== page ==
Published: 31 Jan 2017
Updated: 18 Aug 2023

The benefits of flexible workspaces (that you wouldn't think of)


As our Compass 2016 poll revealed, workers in APAC value flexibility over almost anything else. Flexible workspaces, a policy that allows employees to work where and when convenient to them, is a modern approach to the unbending 9 to 6 (or later in Asia) traditional, corporate schedule. Professionals nowadays – especially those of the millennial cohort – need environments that fit their needs and lifestyle. But it’s not just a boost of morale to employees, it’s also beneficial to companies, small or big. Here are the benefits a flexible workspace can bring to your organization – some that might surprise you given the nature.

It can actually create a more connected culture

Many employers might be nervous of a flexible workspace system being abused. However, flexible workspaces help create a sense of belonging and connectivity and can actually motivate employees to stay on rather than sign off the second “set” work hours are over. New technology makes working remotely seamless. With so many tools to stay in touch, free tools like Slack allows easy group chatting and makes it uncomplicated for staff to dial in and keep updated. Gone are the days of picking up the phone and dialing in to attend a conference call. Free apps like Google Hangouts or Skype make it easy to connect. In the same way, it used to be necessary to go into the office to sign legal documents. Now you can sign papers online in a secure manner, making it unnecessary to trek back and forth if time does not permit.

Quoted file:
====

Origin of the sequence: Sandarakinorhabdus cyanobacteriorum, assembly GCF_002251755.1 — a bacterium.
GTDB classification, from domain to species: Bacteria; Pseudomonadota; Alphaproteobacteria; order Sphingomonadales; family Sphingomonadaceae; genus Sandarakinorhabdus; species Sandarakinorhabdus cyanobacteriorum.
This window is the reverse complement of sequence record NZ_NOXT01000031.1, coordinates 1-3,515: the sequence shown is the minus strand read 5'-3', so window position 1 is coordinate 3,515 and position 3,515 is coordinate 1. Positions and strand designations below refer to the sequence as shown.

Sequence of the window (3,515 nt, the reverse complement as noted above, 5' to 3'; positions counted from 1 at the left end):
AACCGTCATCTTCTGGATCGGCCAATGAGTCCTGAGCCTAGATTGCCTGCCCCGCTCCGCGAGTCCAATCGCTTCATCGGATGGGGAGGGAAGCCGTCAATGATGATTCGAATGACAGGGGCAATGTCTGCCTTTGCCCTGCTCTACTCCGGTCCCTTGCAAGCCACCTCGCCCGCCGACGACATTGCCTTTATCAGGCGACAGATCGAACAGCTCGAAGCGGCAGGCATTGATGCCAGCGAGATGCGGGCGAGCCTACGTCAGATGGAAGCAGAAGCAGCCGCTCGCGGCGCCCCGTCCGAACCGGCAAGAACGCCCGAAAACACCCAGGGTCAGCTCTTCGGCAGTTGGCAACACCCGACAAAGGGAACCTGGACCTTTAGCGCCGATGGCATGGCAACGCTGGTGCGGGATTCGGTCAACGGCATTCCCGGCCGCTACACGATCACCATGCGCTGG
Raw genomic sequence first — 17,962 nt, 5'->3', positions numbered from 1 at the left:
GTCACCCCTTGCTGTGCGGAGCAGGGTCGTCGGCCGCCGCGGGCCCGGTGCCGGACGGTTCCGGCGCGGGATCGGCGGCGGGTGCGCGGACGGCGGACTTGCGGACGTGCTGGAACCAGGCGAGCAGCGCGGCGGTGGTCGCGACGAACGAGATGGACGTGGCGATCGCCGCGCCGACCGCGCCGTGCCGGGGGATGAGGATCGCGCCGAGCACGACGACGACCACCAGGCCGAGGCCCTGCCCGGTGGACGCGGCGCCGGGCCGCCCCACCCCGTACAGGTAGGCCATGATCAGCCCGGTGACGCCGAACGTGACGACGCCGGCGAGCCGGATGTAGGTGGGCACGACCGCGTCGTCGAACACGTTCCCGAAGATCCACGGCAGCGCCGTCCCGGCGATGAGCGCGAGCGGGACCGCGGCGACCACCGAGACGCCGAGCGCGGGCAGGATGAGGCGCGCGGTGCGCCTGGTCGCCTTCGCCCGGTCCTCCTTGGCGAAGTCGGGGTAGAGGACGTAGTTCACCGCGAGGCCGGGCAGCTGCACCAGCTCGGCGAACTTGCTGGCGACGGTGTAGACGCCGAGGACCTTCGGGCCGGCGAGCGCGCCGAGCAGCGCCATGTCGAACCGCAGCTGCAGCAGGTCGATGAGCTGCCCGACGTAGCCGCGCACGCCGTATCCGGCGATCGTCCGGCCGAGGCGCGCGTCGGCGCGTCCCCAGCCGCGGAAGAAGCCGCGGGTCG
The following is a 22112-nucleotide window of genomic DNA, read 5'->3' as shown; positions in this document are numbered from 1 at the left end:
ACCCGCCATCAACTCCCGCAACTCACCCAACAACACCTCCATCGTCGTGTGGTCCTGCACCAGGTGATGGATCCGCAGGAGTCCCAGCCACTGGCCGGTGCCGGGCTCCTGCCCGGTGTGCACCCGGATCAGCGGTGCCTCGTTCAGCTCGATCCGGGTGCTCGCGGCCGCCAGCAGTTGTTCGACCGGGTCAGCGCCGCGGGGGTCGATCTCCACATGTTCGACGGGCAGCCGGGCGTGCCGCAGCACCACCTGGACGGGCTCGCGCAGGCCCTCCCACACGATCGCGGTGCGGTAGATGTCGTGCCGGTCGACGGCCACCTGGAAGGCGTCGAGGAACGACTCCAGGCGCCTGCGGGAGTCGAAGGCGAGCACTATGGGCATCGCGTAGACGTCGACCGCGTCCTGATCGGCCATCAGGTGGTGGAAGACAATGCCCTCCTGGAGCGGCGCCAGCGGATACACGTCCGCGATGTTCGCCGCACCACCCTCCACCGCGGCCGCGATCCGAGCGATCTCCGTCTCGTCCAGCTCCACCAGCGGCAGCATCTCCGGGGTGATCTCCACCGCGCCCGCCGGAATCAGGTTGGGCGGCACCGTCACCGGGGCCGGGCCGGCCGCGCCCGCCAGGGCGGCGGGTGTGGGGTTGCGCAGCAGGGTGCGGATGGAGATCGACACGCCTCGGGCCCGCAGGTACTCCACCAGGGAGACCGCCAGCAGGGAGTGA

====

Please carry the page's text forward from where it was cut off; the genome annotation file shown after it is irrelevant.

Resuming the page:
In an environment where there are constantly new roles being created, freelancers, full-time, contract employees and clients can all feel the same sense of belonging.

Freelancers and employees alike can find what they’re looking for in a flexible workspace, as it can be possible for them to drop by and tune in without feeling awkward and out of place. Creating an environment where there are constantly a set of people with different positions and projects in the same space makes it interesting to go to work everyday.

Flexible workspaces can increase creativity in the workforce and motivate employees.

People aren’t one size fits all, and a task can be performed using different methods. There’s a theory from American psychologist Howard Gardner that there are 9 types of intelligence – naturalist, musical, logical-mathematical, existential, interpersonal, bodily kinesthetic and linguistic – and each type thrives in a different type of environment. Allowing staff to have more flexibility at work, whether it’s coming in a bit later or working outside in the park, can maximize into each person’s unique methodology. Having a flexible workspace can give staff a sense of autonomy, freedom and a way to spice up their mundane routine.


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